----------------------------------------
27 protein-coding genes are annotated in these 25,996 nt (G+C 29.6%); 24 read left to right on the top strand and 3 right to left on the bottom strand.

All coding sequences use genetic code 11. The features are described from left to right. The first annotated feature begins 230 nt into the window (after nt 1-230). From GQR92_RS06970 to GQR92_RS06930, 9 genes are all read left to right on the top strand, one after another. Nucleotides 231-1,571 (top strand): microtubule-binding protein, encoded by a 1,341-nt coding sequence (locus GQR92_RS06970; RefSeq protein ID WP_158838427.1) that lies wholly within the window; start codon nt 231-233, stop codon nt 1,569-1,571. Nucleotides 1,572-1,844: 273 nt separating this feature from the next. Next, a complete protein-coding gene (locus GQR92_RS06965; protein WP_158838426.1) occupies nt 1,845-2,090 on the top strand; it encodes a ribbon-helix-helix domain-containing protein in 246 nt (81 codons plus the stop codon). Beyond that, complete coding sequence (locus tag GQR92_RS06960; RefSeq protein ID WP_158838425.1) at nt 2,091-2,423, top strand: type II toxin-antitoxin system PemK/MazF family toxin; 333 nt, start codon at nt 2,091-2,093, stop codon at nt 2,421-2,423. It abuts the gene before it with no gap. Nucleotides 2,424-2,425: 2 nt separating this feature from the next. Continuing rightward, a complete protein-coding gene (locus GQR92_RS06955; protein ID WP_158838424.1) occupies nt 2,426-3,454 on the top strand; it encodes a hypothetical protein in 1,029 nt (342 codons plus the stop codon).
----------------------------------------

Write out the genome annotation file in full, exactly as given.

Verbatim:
27 protein-coding genes are annotated in these 25,996 nt (G+C 29.6%); 24 read left to right on the top strand and 3 right to left on the bottom strand.

All coding sequences use genetic code 11. The features are described from left to right. The first annotated feature begins 230 nt into the window (after nt 1-230). From GQR92_RS06970 to GQR92_RS06930, 9 genes are all read left to right on the top strand, one after another. Nucleotides 231-1,571 (top strand): microtubule-binding protein, encoded by a 1,341-nt coding sequence (locus GQR92_RS06970; RefSeq protein ID WP_158838427.1) that lies wholly within the window; start codon nt 231-233, stop codon nt 1,569-1,571. Nucleotides 1,572-1,844: 273 nt separating this feature from the next. Next, a complete protein-coding gene (locus GQR92_RS06965; protein WP_158838426.1) occupies nt 1,845-2,090 on the top strand; it encodes a ribbon-helix-helix domain-containing protein in 246 nt (81 codons plus the stop codon). Beyond that, complete coding sequence (locus tag GQR92_RS06960; RefSeq protein ID WP_158838425.1) at nt 2,091-2,423, top strand: type II toxin-antitoxin system PemK/MazF family toxin; 333 nt, start codon at nt 2,091-2,093, stop codon at nt 2,421-2,423. It abuts the gene before it with no gap. Nucleotides 2,424-2,425: 2 nt separating this feature from the next. Continuing rightward, a complete protein-coding gene (locus GQR92_RS06955; protein ID WP_158838424.1) occupies nt 2,426-3,454 on the top strand; it encodes a hypothetical protein in 1,029 nt (342 codons plus the stop codon).